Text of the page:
Saturday, December 30, 2006

the in-between

I, like most people, attempt to make sense of the world through forms of "splitting." We like black and white thinking, gray is uncomfortable. Often, children use splitting as a defense mechanism: "When a two year old looks at the world, they see things as going entirely their way, or as a disaster. Mom is here, and feeding me, so she must be good. Mom is in the other room, she therefore doesn't exist (object constancy) so she has abandoned me, and is bad."*
This kinetic dualism we juggle justifies our realities- if I want to feel good about one decision, I have to make all other options bad. If my religion is right, all others are wrong. If my country's form of government is the best, all others are unacceptable. Essentially, splitting is the inability to stay in the "in-between" without an anxiety that paralyzes us.
Good Bye Lenin! is a film that doesn't let you split- I'll try not to spoil the plot. For me, the message of the film was that every victory contains a loss. Life behind the "Iron Curtain" wasn't ALL-bad and the "freedom" to "westernize" wasn't ALL-good. Wherever people end up living, they always create beauty and meaning. When the structure for that lifestyle changes, often much of the circumstantial beauty and meaning disappears. The passing of that regime was filled with ambivalence: it's nice to be able to travel and eat Burger King, but the nostalgia for life as it was is also present.
All of this made me wonder how much psychological splitting our nation had to do feel justified in our decision to launch a "pre-emptive strike" against a "potential threat." It's difficult to harm another when we are fully conscious of their dignity and depravity. It's easy when they are ALL-bad. Further, what routines, lifestyles, habits of being and traditions are no longer for some people. How much beauty and meaning had been created behind that "Iron Curtain" that is now lost forever?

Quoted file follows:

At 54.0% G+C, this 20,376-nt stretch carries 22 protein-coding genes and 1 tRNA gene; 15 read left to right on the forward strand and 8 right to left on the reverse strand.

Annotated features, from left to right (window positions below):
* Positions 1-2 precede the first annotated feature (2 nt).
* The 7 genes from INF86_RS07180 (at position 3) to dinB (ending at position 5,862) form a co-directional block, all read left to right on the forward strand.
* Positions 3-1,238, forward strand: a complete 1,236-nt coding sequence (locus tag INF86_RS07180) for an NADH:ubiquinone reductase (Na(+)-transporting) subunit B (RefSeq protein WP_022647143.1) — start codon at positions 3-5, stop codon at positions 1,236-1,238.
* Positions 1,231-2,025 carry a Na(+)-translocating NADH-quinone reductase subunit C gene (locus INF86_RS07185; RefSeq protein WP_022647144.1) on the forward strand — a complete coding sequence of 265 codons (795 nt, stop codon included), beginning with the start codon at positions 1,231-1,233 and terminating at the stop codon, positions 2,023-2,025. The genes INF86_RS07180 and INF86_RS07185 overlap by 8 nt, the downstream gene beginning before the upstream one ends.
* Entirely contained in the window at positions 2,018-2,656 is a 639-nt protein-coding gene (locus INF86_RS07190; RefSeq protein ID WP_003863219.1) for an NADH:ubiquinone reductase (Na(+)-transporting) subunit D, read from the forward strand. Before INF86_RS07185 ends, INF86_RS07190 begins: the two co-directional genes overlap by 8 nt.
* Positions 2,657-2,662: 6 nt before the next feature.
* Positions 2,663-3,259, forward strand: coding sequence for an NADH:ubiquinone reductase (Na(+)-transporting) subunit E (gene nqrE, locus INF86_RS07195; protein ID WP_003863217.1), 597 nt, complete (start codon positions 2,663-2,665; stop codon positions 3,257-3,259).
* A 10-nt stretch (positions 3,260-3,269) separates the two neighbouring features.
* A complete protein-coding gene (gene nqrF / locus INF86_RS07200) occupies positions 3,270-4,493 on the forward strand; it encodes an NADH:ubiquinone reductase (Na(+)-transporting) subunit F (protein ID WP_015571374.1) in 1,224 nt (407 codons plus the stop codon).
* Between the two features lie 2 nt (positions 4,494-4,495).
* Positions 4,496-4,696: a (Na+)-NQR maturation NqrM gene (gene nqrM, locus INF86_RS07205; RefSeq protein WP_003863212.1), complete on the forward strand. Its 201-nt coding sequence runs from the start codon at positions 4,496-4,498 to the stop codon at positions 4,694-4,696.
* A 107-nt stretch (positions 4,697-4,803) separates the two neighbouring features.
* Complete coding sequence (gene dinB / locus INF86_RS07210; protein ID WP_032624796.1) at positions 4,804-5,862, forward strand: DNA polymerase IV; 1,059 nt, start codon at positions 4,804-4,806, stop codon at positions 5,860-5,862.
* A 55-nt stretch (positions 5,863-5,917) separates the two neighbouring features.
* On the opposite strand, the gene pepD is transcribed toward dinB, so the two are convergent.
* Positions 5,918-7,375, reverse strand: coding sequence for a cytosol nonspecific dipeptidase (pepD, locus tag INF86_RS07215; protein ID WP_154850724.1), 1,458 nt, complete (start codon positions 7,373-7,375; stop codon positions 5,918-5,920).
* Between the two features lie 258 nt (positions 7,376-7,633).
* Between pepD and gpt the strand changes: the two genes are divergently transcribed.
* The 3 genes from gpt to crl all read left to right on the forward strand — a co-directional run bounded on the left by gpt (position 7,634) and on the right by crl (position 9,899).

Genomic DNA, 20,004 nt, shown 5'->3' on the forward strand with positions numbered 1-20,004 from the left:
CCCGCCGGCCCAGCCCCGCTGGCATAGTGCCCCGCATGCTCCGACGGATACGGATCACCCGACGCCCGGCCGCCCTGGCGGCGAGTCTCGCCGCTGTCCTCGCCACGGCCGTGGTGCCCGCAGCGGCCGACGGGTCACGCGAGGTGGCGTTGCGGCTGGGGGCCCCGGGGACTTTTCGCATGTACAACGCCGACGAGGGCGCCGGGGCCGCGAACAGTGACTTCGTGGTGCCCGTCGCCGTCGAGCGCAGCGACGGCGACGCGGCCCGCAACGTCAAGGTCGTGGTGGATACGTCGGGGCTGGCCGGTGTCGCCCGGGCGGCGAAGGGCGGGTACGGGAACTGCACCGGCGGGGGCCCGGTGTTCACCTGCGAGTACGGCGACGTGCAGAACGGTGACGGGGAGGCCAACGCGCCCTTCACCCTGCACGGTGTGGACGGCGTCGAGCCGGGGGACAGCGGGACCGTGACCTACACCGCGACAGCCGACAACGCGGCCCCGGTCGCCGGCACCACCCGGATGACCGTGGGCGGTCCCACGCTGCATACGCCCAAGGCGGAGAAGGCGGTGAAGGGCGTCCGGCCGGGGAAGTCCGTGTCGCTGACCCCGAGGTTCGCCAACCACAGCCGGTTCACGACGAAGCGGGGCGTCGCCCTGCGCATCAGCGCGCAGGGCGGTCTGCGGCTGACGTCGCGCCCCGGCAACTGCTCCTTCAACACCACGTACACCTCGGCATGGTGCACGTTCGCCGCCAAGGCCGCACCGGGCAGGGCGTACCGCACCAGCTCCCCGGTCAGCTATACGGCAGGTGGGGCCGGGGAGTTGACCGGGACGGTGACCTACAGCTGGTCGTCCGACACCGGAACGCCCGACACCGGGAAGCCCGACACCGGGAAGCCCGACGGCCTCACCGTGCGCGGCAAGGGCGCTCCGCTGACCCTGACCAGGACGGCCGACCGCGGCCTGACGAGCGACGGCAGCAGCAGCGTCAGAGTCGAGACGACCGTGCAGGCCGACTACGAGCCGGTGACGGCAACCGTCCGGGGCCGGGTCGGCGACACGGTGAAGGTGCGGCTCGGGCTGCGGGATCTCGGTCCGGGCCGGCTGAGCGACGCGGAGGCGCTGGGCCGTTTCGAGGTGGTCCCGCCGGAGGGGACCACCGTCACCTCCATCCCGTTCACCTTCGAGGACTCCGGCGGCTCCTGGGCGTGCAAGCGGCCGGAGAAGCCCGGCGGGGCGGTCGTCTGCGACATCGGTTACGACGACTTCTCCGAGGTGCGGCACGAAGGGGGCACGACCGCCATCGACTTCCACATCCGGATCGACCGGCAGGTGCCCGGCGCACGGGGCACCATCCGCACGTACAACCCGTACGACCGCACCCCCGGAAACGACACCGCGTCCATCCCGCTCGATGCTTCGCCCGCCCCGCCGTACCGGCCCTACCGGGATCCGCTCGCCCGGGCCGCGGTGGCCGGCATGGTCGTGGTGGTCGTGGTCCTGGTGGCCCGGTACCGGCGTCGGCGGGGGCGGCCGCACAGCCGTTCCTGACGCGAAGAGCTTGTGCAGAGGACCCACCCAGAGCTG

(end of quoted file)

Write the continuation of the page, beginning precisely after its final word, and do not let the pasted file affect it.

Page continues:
But I guess it doesn't matter, we've given them "democracy"...

6 comments:

Peter said...

thanks for the recommendation, phil. I'll check it out.

It's interesting that we can be so certain about the corruption of systems that are different from the ones in which we live. It's also interesting how we can so easily become nostalgic for times that exist mostly in our memories.

Lian said...

Yeah, Goodbye Lenin is a great movie about the ambivelance of things. I agree with everything you're saying Phil - dichotomization is one of our great daily mistakes. However, I also realize that it is an essential part of our nature. To organize things into "digital" categories is the only way in which we as humans are able to interact with the world. Look at music or art even. What is music except an organization and structuralization of sound. What is a painting except a dichotomy, however complex, of colour and texture - separating one from the other - adding form to what is seen. Language, the framework for perception, is just an organization of sound and concept into defined structures. The danger lies, I think in overly simple dichotomies.

With the Iraq war for example there is such a strong temptation to say that it is a great good or an inexcusable evil. It is neither. It is, perhaps a good evil or an evil good. It is perfectly legitimate and totally unacceptable.
See, even in trying to describe the ambiguous nature of it I have to place it in a series of defined boxes.

bryan said...

nice find, friend. i look forward to checking this out! miss you guys!

elnellis said...

chad, good point bringing the necessity of separation into the conversation. it reminds me of the genesis creation account- God separated the waters from the heavens and began to distinguish this from that. even adam's call to name the creatures is a form of compartmentalization- but it seems that differentiation in that sense is for the purpose of encounter. when i split (use all or nothing thinking) it is usually more about me feeling safe or justified than it is about curiosity in the encounter.

elnellis said...

hey bryan! look fwd to seeing you next week, hope you are well.

Jaime said...

No sabia que te gustaran las películas extranjeras, hace años vi esa película y me latió un buen, esta bien chida. Me gustan las películas alemanas. Ahí luego te recomiendo algunas.
me gustó tu tono irónico, creo que la democracia es para los poderosos, a la clase trabajadora sólo se nos permite morir por ella, pero nunca disfrutar de ella. La democracia es una mentira más de los neoliberales.